We don't care about calories here, just adequate amounts of protein, veggies and fats appropriate to your context.

 

If you are interested in trying to be friends with beef, you might consider trying a digestive enzyme to help populate your gut with the bacteria required to break down red meat.  Folks who don't eat it often can have some trouble with it at first.

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Other fats include ghee and clarified butter.  

If fattier meats aren't your friend, you could also go for more oily fish like salmon, sardines, mackerel, etc.

 

ETA: let's not forget homemade mayo as a possible fat. I personally like it best made with extra light olive oil (don't use extra virgin olive oil: too bitter).

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Here's a partial write-up of mine and my husband's Whole30 budget experiment.

 

We went without nuts for the 30 days because of the cost. They would have been nice to have, but they weren't going to keep our tummies full and happy like  meat and veggies would. Same story for fruit. We did a little bit, but if I had to choose between vegetables or fruit, I chose the vegetables. Our meals were built around whatever meat or produce was on sale that week. Cabbage is usually a good, affordable option for veggies. We also did broccoli, cauliflower, and carrots. When frozen vegetables were on sale, I would buy bags of frozen spinach. I also opted to make my own coconut milk because it was cheaper than buying cans and because I could use the leftover pulp to make coconut flour.

 

My biggest tip is to just get in the habit of watching the sale ads each week and try to focus several of your meals around the hot plates concept. More variety generally equals more cost so look for vegetables that you can use in multiple ways and for multiple meals.

 

Also check the coupon policy for your Albertson's. The one near my home still offers double and triple coupon deals which is REALLY helpful when buying pantry items like canned goods, oils, nut butters, etc. Do a web search for "couponing" and your town name. There are tons of blogs that track the local sales and then show you how to match coupons with what is already on sale so you can maximize your savings.

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I am a long time whole30'er and I can't remember the last time I bought nuts, and I have a 1 lb bag of almond flour in my freezer that has been there since last Christmas! I use it for a binder in meatballs and meatloaves, so I only use a T or so at a time. I shop at Costco (not sure if you have access to one where you live) and I pick up spices and other things at a local market. I have a budget of 240 a month for me, my 4 year old son and my husband. I rarely if ever buy coconut aminos, and a lot of the other fancy things that are compliant I just don't pick up. I do have tahini in my fridge, but I haven't used that in months either as well as a jar of almond butter.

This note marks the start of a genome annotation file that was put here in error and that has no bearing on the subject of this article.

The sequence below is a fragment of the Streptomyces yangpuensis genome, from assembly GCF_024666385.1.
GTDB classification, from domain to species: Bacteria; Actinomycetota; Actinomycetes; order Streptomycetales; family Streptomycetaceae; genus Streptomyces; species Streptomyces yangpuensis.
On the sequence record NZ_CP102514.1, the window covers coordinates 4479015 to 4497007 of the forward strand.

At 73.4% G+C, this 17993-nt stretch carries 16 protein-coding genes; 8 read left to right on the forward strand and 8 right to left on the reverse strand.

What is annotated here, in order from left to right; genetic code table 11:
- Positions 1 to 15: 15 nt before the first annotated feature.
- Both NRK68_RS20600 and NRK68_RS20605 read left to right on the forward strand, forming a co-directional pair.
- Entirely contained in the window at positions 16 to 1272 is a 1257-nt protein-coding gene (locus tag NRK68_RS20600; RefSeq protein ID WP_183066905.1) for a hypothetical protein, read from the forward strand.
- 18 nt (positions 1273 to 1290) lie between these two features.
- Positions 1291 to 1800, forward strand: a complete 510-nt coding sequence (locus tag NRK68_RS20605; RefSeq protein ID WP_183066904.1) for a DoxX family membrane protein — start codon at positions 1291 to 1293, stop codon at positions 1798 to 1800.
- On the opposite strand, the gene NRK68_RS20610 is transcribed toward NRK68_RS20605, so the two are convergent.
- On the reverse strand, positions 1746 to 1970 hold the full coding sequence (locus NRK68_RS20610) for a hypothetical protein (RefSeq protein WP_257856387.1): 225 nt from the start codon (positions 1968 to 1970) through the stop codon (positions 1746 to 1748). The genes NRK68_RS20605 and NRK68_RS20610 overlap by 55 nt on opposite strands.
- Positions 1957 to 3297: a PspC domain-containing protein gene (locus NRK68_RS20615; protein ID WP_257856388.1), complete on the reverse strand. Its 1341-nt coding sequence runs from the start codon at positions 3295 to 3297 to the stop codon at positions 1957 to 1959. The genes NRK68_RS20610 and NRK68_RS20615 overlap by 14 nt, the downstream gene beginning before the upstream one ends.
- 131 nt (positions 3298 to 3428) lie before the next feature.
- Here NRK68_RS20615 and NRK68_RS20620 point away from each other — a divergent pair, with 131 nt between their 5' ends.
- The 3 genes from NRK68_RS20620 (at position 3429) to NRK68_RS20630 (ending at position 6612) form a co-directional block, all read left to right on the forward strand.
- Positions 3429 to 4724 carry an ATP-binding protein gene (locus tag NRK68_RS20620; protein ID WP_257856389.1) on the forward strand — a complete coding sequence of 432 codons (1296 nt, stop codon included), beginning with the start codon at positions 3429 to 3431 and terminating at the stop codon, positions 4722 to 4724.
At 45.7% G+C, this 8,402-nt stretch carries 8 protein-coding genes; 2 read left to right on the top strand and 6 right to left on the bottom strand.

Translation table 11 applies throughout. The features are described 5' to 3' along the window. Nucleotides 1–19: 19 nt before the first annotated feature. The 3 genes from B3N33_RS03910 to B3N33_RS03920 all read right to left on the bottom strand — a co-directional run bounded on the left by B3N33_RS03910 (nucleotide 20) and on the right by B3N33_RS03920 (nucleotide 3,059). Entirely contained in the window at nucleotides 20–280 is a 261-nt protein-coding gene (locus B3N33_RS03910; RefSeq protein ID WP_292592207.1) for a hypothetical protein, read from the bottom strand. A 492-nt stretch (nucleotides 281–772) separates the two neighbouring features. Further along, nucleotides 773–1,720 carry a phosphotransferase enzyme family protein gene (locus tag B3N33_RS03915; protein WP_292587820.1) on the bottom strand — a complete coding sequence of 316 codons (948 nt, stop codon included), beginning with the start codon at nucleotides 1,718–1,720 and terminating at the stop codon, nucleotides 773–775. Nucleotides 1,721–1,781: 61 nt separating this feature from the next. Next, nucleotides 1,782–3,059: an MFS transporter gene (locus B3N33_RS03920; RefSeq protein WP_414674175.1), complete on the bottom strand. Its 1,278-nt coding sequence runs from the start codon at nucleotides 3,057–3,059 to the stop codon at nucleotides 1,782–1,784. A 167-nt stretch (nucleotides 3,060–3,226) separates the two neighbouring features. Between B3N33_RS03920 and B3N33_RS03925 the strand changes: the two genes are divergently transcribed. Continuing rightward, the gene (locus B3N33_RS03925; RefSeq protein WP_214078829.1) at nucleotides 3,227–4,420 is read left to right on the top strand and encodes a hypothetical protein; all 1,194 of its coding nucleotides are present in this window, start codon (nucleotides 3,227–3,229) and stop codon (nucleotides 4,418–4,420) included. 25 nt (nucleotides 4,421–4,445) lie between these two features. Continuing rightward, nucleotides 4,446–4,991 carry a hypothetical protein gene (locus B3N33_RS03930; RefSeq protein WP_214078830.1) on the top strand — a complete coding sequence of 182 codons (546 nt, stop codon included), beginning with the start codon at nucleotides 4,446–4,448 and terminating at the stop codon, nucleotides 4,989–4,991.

I do canned olives, berries and fruit in season, I purchase whole pork loins and whole pork shoulders and break them down myself. I have a place near by that sells large portions of various meats (Cash and Carry) and I have been known to pick up meat there and break it down -- they even sell 1/4 goats and 1/2 hogs. I run a pretty tight ship finance wise, and I do a lot of frozen veggies -- compliant mixes and single veggies, and I get my salad and fresh veg at Costco. When veg gets a little long in the tooth, I make soup of it or roast or grill the veg. It is doable, just takes a little planning. I am hoping next year we can put in a garden and that will save $$$ on veggies and I am planning on freezing or canning, and doing ferments for sauerkraut and pickles. (we live in a condo right now with zero backyard and a miniscule kitchen and we are going to be moving.)

 

I also don't buy coconut milk, I depend on olives, fatty meat, eggs, mayo, the occasional avocado (if on sale) and coconut oil, avocado oil and olive oils for my fats. 

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Came up empty yesterday on a probiotic.  Sounds like online is the best bet?  Everything was milk or whey based at Albertsons.  I saw sauerkraut and pickles on the natural list?  Anyone have any comments or suggestions here?  Is making your own ok?  

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You can absolutely make your own fermented veggies, go nuts! I made "dill pickle sauerkraut" last winter and it was SO good. Just cabbage, carrot and zucchini shredded and then seasoned with dill and of course the massive amount of salt for classic fermenting. It turned out beautifully!